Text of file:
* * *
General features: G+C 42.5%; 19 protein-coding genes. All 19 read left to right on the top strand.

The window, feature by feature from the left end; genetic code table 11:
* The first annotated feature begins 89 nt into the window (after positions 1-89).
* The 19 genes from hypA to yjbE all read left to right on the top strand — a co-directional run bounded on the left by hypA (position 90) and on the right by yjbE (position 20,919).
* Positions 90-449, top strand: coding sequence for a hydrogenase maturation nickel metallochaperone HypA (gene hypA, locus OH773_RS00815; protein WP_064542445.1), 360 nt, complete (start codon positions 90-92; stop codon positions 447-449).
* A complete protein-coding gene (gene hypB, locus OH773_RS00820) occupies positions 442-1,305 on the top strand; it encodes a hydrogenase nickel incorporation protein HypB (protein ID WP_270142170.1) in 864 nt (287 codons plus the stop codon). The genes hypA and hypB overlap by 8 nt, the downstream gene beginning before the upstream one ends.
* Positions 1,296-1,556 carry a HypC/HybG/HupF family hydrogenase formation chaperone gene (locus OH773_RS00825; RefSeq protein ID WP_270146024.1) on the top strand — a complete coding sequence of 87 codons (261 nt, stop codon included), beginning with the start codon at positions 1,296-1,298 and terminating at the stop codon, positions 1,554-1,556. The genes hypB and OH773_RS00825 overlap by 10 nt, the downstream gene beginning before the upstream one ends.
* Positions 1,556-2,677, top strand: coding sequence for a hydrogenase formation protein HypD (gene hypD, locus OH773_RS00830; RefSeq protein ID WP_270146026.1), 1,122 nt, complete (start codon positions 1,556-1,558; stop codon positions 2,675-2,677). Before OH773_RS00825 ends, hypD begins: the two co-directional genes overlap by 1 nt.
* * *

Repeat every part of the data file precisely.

General features: G+C 42.5%; 19 protein-coding genes. All 19 read left to right on the top strand.

The window, feature by feature from the left end; genetic code table 11:
* The first annotated feature begins 89 nt into the window (after positions 1-89).
* The 19 genes from hypA to yjbE all read left to right on the top strand — a co-directional run bounded on the left by hypA (position 90) and on the right by yjbE (position 20,919).
* Positions 90-449, top strand: coding sequence for a hydrogenase maturation nickel metallochaperone HypA (gene hypA, locus OH773_RS00815; protein WP_064542445.1), 360 nt, complete (start codon positions 90-92; stop codon positions 447-449).
* A complete protein-coding gene (gene hypB, locus OH773_RS00820) occupies positions 442-1,305 on the top strand; it encodes a hydrogenase nickel incorporation protein HypB (protein ID WP_270142170.1) in 864 nt (287 codons plus the stop codon). The genes hypA and hypB overlap by 8 nt, the downstream gene beginning before the upstream one ends.
* Positions 1,296-1,556 carry a HypC/HybG/HupF family hydrogenase formation chaperone gene (locus OH773_RS00825; RefSeq protein ID WP_270146024.1) on the top strand — a complete coding sequence of 87 codons (261 nt, stop codon included), beginning with the start codon at positions 1,296-1,298 and terminating at the stop codon, positions 1,554-1,556. The genes hypB and OH773_RS00825 overlap by 10 nt, the downstream gene beginning before the upstream one ends.
* Positions 1,556-2,677, top strand: coding sequence for a hydrogenase formation protein HypD (gene hypD, locus OH773_RS00830; RefSeq protein ID WP_270146026.1), 1,122 nt, complete (start codon positions 1,556-1,558; stop codon positions 2,675-2,677). Before OH773_RS00825 ends, hypD begins: the two co-directional genes overlap by 1 nt.